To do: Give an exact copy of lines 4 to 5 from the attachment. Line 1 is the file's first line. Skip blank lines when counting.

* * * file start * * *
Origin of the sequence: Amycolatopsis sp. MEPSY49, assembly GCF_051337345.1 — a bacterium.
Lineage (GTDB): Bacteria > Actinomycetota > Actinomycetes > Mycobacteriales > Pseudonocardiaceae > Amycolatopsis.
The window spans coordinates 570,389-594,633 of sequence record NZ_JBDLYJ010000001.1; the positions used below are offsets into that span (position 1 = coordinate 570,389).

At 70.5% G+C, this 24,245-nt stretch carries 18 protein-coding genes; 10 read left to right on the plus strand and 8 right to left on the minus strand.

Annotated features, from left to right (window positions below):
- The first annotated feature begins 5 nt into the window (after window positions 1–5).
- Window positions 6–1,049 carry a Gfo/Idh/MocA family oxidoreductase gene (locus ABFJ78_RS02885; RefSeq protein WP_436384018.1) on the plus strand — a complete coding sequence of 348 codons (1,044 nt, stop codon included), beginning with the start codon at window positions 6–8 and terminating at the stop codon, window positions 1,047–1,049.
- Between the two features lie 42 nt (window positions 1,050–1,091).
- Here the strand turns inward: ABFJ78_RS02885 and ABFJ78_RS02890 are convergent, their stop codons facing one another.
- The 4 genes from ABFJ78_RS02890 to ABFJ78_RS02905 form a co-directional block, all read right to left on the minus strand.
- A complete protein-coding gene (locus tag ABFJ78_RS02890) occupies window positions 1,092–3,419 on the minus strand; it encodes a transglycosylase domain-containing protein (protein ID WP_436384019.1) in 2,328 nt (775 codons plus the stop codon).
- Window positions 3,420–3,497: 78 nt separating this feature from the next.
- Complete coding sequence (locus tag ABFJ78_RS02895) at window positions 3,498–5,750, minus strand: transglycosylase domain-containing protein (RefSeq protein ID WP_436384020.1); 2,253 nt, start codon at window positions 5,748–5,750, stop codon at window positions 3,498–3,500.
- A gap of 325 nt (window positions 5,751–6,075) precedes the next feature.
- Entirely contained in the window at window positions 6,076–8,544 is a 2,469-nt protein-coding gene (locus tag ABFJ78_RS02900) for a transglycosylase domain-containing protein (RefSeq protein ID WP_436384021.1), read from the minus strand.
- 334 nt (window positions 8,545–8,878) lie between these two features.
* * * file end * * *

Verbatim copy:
At 70.5% G+C, this 24,245-nt stretch carries 18 protein-coding genes; 10 read left to right on the plus strand and 8 right to left on the minus strand.

Annotated features, from left to right (window positions below):